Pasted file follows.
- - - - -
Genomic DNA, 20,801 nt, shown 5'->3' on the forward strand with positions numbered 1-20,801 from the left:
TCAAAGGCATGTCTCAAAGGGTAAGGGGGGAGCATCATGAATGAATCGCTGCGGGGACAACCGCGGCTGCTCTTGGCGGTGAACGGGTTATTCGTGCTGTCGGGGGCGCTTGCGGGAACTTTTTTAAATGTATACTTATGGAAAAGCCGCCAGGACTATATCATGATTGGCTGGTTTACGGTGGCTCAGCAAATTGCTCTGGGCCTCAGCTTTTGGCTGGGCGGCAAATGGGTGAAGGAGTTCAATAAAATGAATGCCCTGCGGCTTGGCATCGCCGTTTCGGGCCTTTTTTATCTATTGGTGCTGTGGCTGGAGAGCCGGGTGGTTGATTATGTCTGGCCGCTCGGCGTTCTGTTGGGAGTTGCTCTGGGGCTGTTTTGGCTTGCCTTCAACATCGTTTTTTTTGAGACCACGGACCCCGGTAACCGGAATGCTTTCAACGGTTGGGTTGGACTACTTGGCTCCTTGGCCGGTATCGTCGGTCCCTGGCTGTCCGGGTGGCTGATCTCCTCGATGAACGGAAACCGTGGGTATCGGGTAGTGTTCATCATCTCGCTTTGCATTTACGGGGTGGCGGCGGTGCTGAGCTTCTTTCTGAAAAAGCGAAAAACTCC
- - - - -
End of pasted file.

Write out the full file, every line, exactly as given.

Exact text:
Genomic DNA, 20,801 nt, shown 5'->3' on the forward strand with positions numbered 1-20,801 from the left:
TCAAAGGCATGTCTCAAAGGGTAAGGGGGGAGCATCATGAATGAATCGCTGCGGGGACAACCGCGGCTGCTCTTGGCGGTGAACGGGTTATTCGTGCTGTCGGGGGCGCTTGCGGGAACTTTTTTAAATGTATACTTATGGAAAAGCCGCCAGGACTATATCATGATTGGCTGGTTTACGGTGGCTCAGCAAATTGCTCTGGGCCTCAGCTTTTGGCTGGGCGGCAAATGGGTGAAGGAGTTCAATAAAATGAATGCCCTGCGGCTTGGCATCGCCGTTTCGGGCCTTTTTTATCTATTGGTGCTGTGGCTGGAGAGCCGGGTGGTTGATTATGTCTGGCCGCTCGGCGTTCTGTTGGGAGTTGCTCTGGGGCTGTTTTGGCTTGCCTTCAACATCGTTTTTTTTGAGACCACGGACCCCGGTAACCGGAATGCTTTCAACGGTTGGGTTGGACTACTTGGCTCCTTGGCCGGTATCGTCGGTCCCTGGCTGTCCGGGTGGCTGATCTCCTCGATGAACGGAAACCGTGGGTATCGGGTAGTGTTCATCATCTCGCTTTGCATTTACGGGGTGGCGGCGGTGCTGAGCTTCTTTCTGAAAAAGCGAAAAACTCC